Read about the benefits to having twins over singletons when you’re parenting under the Coronavirus pandemic and sheltering in place.
So, it’s official. We are home for the remainder of the school year. If you are anything like me, you have already thought about all of the losses your kids will experience during this period of social distancing. But dance recitals, graduations, and birthday parties are just the tip of the iceberg. Mostly, I worry about our kids’ mental and emotional development.
There is only so much us parents alone can do to ensure a well-rounded childhood experience while managing our kids’ remote learning, working full-time jobs from home, navigating a global pandemic, and remembering to not touch our faces. And while the situation is not ideal for any parents, I have noticed that there are some benefits to having twins while being under a pandemic.
They have the same remote learning assignments.
Having multiples has always been the ultimate in parental efficiency, hasn’t it? One pregnancy and birth experience results in two (or more!) babies. So when we started receiving our remote learning tasks at the start of the pandemic school closure, I could not have been more relieved when I saw that their separate classrooms had the same assignments. Not only is that one less set of assignments to manage, but they are doing it together.
Trust me. I know this is a benefit because my older child fights me daily when it comes to her assignments. Watching other kids do something they are supposed to do is a huge motivator for kids. Armed with only begging and bribery to entice my oldest to do her homework, every day is a struggle. Whereas, my twins team up and get right to work.
(Side note: if your twins are NOT being assigned the same work, my heart sincerely goes out to you! That is just plain wrong.)
They have a peer to interact with daily.
Twins are close already, so not much has changed regarding who they interact with the most. My twins are in separate classes at school, so they have other friends. But the truth remains: they are each other’s closest friend. They could play for hours together without skipping a beat. My other child is only two years older and still plays with the twins, but I know she misses her friends from school. She has to play below her age level most of the time and gets bored easily. We schedule FaceTime playdates often, but it’s not the same. You can tell she struggles with not having a peer of the same age to interact with. The twins will randomly mention their other friends but don’t seem to have the same separation issues as my oldest child during the pandemic.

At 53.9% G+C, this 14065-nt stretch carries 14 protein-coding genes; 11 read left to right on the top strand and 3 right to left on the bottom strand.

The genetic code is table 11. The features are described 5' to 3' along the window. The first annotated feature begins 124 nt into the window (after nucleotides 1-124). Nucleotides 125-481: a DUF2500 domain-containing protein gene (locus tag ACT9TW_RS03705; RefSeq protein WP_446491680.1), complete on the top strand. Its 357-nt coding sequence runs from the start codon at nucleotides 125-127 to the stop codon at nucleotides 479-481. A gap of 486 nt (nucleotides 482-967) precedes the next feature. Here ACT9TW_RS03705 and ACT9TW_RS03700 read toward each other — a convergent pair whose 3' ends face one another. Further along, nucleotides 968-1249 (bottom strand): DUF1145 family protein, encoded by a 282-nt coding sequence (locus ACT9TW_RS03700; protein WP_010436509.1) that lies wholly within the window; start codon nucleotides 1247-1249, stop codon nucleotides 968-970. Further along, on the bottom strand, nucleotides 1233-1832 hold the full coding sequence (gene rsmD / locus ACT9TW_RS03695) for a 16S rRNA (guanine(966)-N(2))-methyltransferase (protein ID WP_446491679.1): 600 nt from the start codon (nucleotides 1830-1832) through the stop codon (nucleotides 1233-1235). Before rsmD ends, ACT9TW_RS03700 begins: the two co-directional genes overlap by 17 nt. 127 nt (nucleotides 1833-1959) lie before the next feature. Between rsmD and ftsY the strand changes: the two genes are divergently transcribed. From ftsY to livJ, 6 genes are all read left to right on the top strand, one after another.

They sleep together in the same room.
Whether they realize it or not, our kids are being negatively affected by this crisis. It doesn’t matter how “normal” you make their new life. Kids are intuitive. They don’t have much life experience or understanding, so they have to rely on their instincts and your nonverbal cues. I will be the first to admit that I have not been dealing with our new life very well. I keep it under wraps as best I can, but I know they feel it. When their little minds become quiet as they settle down to go to bed, those feelings come to the surface. “I had a nightmare” or “I can’t sleep” statements become more common.
Since the beginning of the pandemic lockdown, my twins have had each other to turn to during these moments, and now is no different. I am so grateful for this, because I need bedtime for my own self-care during this crisis so that I can have the energy to be their everything during the day. They have even started to bunk up with their big sister, and I love that they can lean on their siblings for comfort.
The first year with multiples prepared us for this challenge.
The past few weeks of sheltering in place during this pandemic has definitely brought me back to our first year with twins. Navigating remote learning with working from home and trying to keep up with loads of new information is starting to seem eerily familiar. I spent most of that first year with twins feeling like I had no idea what I was doing, and here I am once again with no freaking clue.
Another similarity is that it is no longer worth it to leave the house and for the same reasons; I don’t know how to do it without freaking out, and there are too many extra steps and paraphernalia needed to make it work. Throw in ridiculously expensive grocery bills and the guilt of mourning your old life when you know you should be grateful for what you have, and you are officially reliving your first year with twins. You did it then, and you can do it now.
I could write an entire book on how much I love having multiples, so it’s no surprise that being twin parents is helping us through this uncertain and scary time in our lives. And if you look closely, I’m sure you’ll see that you’re having the same experience. So, enjoy these benefits and take comfort in the fact that you have a few less things to worry about. Their special bond combined with the superhuman abilities you developed while raising them will catapult you through this challenge and beyond.
Mandy Roussel is mom to three girls, two of which are twins. When she’s not writing about mom life, she can be found watching too much reality tv, dance partying with her girls, and laughing at/with her husband. You can find more of Mandy’s musings on her blog and on Facebook.